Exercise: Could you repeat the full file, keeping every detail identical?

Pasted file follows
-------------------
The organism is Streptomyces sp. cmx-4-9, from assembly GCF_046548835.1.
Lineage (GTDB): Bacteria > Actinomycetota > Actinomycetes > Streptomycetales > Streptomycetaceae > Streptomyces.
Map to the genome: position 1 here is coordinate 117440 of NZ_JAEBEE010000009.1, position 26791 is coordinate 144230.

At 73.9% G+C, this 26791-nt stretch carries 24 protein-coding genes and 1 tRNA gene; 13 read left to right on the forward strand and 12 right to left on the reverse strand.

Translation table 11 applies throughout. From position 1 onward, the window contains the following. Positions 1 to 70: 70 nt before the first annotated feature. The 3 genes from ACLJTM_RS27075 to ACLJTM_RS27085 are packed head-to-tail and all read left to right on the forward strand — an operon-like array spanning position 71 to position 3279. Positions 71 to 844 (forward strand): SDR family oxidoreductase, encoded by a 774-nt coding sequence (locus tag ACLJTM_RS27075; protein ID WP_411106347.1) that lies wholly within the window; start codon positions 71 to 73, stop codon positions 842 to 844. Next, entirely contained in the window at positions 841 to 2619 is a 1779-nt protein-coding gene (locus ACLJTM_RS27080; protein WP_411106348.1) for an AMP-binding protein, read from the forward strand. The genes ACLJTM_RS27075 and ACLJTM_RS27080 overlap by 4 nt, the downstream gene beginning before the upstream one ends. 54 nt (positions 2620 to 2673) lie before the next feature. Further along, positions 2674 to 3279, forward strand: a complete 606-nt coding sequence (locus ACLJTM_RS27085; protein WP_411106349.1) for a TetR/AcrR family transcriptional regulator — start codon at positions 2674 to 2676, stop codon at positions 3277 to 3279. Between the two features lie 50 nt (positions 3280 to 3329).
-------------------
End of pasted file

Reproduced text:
The organism is Streptomyces sp. cmx-4-9, from assembly GCF_046548835.1.
Lineage (GTDB): Bacteria > Actinomycetota > Actinomycetes > Streptomycetales > Streptomycetaceae > Streptomyces.
Map to the genome: position 1 here is coordinate 117440 of NZ_JAEBEE010000009.1, position 26791 is coordinate 144230.

At 73.9% G+C, this 26791-nt stretch carries 24 protein-coding genes and 1 tRNA gene; 13 read left to right on the forward strand and 12 right to left on the reverse strand.

Translation table 11 applies throughout. From position 1 onward, the window contains the following. Positions 1 to 70: 70 nt before the first annotated feature. The 3 genes from ACLJTM_RS27075 to ACLJTM_RS27085 are packed head-to-tail and all read left to right on the forward strand — an operon-like array spanning position 71 to position 3279. Positions 71 to 844 (forward strand): SDR family oxidoreductase, encoded by a 774-nt coding sequence (locus tag ACLJTM_RS27075; protein ID WP_411106347.1) that lies wholly within the window; start codon positions 71 to 73, stop codon positions 842 to 844. Next, entirely contained in the window at positions 841 to 2619 is a 1779-nt protein-coding gene (locus ACLJTM_RS27080; protein WP_411106348.1) for an AMP-binding protein, read from the forward strand. The genes ACLJTM_RS27075 and ACLJTM_RS27080 overlap by 4 nt, the downstream gene beginning before the upstream one ends. 54 nt (positions 2620 to 2673) lie before the next feature. Further along, positions 2674 to 3279, forward strand: a complete 606-nt coding sequence (locus ACLJTM_RS27085; protein WP_411106349.1) for a TetR/AcrR family transcriptional regulator — start codon at positions 2674 to 2676, stop codon at positions 3277 to 3279. Between the two features lie 50 nt (positions 3280 to 3329).